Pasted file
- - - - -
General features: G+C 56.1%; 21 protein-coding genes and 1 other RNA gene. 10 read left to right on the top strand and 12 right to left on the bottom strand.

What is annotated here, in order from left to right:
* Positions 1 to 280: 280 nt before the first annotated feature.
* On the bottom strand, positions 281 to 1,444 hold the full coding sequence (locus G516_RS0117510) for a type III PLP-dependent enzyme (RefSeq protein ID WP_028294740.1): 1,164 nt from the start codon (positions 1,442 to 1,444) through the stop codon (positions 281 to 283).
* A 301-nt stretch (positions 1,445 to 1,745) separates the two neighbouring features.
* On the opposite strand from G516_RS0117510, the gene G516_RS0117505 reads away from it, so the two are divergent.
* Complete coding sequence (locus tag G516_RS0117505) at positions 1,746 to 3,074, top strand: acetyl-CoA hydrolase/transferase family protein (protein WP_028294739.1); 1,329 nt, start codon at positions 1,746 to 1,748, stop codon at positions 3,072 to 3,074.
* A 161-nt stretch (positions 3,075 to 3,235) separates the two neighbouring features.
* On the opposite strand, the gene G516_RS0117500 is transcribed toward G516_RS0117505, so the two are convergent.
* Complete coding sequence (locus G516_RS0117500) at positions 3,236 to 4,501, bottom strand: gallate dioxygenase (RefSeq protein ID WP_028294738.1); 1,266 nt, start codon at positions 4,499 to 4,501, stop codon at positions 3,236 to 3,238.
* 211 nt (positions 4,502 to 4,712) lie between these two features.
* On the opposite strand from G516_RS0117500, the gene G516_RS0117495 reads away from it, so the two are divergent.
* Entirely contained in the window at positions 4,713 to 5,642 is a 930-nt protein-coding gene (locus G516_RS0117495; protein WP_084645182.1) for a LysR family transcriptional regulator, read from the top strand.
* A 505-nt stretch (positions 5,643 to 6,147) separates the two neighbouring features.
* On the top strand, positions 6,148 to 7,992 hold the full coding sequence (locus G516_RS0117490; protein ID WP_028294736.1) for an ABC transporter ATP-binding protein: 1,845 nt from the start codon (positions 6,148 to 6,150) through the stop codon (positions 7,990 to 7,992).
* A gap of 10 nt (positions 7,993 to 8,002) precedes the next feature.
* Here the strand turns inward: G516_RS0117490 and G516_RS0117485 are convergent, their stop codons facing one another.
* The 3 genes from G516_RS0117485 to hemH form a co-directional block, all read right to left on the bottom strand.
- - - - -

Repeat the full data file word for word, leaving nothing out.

General features: G+C 56.1%; 21 protein-coding genes and 1 other RNA gene. 10 read left to right on the top strand and 12 right to left on the bottom strand.

What is annotated here, in order from left to right:
* Positions 1 to 280: 280 nt before the first annotated feature.
* On the bottom strand, positions 281 to 1,444 hold the full coding sequence (locus G516_RS0117510) for a type III PLP-dependent enzyme (RefSeq protein ID WP_028294740.1): 1,164 nt from the start codon (positions 1,442 to 1,444) through the stop codon (positions 281 to 283).
* A 301-nt stretch (positions 1,445 to 1,745) separates the two neighbouring features.
* On the opposite strand from G516_RS0117510, the gene G516_RS0117505 reads away from it, so the two are divergent.
* Complete coding sequence (locus tag G516_RS0117505) at positions 1,746 to 3,074, top strand: acetyl-CoA hydrolase/transferase family protein (protein WP_028294739.1); 1,329 nt, start codon at positions 1,746 to 1,748, stop codon at positions 3,072 to 3,074.
* A 161-nt stretch (positions 3,075 to 3,235) separates the two neighbouring features.
* On the opposite strand, the gene G516_RS0117500 is transcribed toward G516_RS0117505, so the two are convergent.
* Complete coding sequence (locus G516_RS0117500) at positions 3,236 to 4,501, bottom strand: gallate dioxygenase (RefSeq protein ID WP_028294738.1); 1,266 nt, start codon at positions 4,499 to 4,501, stop codon at positions 3,236 to 3,238.
* 211 nt (positions 4,502 to 4,712) lie between these two features.
* On the opposite strand from G516_RS0117500, the gene G516_RS0117495 reads away from it, so the two are divergent.
* Entirely contained in the window at positions 4,713 to 5,642 is a 930-nt protein-coding gene (locus G516_RS0117495; protein WP_084645182.1) for a LysR family transcriptional regulator, read from the top strand.
* A 505-nt stretch (positions 5,643 to 6,147) separates the two neighbouring features.
* On the top strand, positions 6,148 to 7,992 hold the full coding sequence (locus G516_RS0117490; protein ID WP_028294736.1) for an ABC transporter ATP-binding protein: 1,845 nt from the start codon (positions 6,148 to 6,150) through the stop codon (positions 7,990 to 7,992).
* A gap of 10 nt (positions 7,993 to 8,002) precedes the next feature.
* Here the strand turns inward: G516_RS0117490 and G516_RS0117485 are convergent, their stop codons facing one another.
* The 3 genes from G516_RS0117485 to hemH form a co-directional block, all read right to left on the bottom strand.